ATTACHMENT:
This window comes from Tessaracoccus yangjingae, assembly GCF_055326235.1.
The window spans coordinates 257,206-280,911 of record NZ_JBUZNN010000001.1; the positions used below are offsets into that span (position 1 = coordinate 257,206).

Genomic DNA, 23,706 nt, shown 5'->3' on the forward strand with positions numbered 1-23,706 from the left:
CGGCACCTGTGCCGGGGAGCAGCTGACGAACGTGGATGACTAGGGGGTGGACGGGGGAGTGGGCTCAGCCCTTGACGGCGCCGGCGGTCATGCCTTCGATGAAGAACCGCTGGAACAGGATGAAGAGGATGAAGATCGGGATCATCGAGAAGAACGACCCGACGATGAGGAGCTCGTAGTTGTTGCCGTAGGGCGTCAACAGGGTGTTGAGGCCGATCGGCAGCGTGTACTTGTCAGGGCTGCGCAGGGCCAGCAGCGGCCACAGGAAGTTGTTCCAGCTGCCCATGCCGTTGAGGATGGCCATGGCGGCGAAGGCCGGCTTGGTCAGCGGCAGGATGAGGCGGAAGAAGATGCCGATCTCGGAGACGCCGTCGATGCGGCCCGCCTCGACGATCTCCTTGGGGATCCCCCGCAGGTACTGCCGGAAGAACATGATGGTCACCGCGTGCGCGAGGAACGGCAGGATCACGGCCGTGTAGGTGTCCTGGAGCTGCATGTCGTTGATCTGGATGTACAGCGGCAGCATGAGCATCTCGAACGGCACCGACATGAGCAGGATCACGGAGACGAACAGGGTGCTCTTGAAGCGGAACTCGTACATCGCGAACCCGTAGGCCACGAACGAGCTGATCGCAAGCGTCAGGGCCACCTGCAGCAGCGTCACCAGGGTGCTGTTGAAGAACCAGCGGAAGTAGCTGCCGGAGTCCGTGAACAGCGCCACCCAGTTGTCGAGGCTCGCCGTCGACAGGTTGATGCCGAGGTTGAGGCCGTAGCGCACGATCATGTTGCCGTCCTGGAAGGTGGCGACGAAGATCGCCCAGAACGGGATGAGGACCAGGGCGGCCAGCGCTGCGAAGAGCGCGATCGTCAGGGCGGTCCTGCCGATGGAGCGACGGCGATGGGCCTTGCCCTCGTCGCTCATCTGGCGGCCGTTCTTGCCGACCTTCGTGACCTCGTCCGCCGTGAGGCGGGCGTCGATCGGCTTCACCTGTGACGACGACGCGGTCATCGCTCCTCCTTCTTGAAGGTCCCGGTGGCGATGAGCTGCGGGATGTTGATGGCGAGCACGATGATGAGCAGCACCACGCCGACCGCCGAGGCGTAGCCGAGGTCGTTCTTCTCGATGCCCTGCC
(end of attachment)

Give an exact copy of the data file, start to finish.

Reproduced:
This window comes from Tessaracoccus yangjingae, assembly GCF_055326235.1.
The window spans coordinates 257,206-280,911 of record NZ_JBUZNN010000001.1; the positions used below are offsets into that span (position 1 = coordinate 257,206).

Genomic DNA, 23,706 nt, shown 5'->3' on the forward strand with positions numbered 1-23,706 from the left:
CGGCACCTGTGCCGGGGAGCAGCTGACGAACGTGGATGACTAGGGGGTGGACGGGGGAGTGGGCTCAGCCCTTGACGGCGCCGGCGGTCATGCCTTCGATGAAGAACCGCTGGAACAGGATGAAGAGGATGAAGATCGGGATCATCGAGAAGAACGACCCGACGATGAGGAGCTCGTAGTTGTTGCCGTAGGGCGTCAACAGGGTGTTGAGGCCGATCGGCAGCGTGTACTTGTCAGGGCTGCGCAGGGCCAGCAGCGGCCACAGGAAGTTGTTCCAGCTGCCCATGCCGTTGAGGATGGCCATGGCGGCGAAGGCCGGCTTGGTCAGCGGCAGGATGAGGCGGAAGAAGATGCCGATCTCGGAGACGCCGTCGATGCGGCCCGCCTCGACGATCTCCTTGGGGATCCCCCGCAGGTACTGCCGGAAGAACATGATGGTCACCGCGTGCGCGAGGAACGGCAGGATCACGGCCGTGTAGGTGTCCTGGAGCTGCATGTCGTTGATCTGGATGTACAGCGGCAGCATGAGCATCTCGAACGGCACCGACATGAGCAGGATCACGGAGACGAACAGGGTGCTCTTGAAGCGGAACTCGTACATCGCGAACCCGTAGGCCACGAACGAGCTGATCGCAAGCGTCAGGGCCACCTGCAGCAGCGTCACCAGGGTGCTGTTGAAGAACCAGCGGAAGTAGCTGCCGGAGTCCGTGAACAGCGCCACCCAGTTGTCGAGGCTCGCCGTCGACAGGTTGATGCCGAGGTTGAGGCCGTAGCGCACGATCATGTTGCCGTCCTGGAAGGTGGCGACGAAGATCGCCCAGAACGGGATGAGGACCAGGGCGGCCAGCGCTGCGAAGAGCGCGATCGTCAGGGCGGTCCTGCCGATGGAGCGACGGCGATGGGCCTTGCCCTCGTCGCTCATCTGGCGGCCGTTCTTGCCGACCTTCGTGACCTCGTCCGCCGTGAGGCGGGCGTCGATCGGCTTCACCTGTGACGACGACGCGGTCATCGCTCCTCCTTCTTGAAGGTCCCGGTGGCGATGAGCTGCGGGATGTTGATGGCGAGCACGATGATGAGCAGCACCACGCCGACCGCCGAGGCGTAGCCGAGGTCGTTCTTCTCGATGCCCTGCC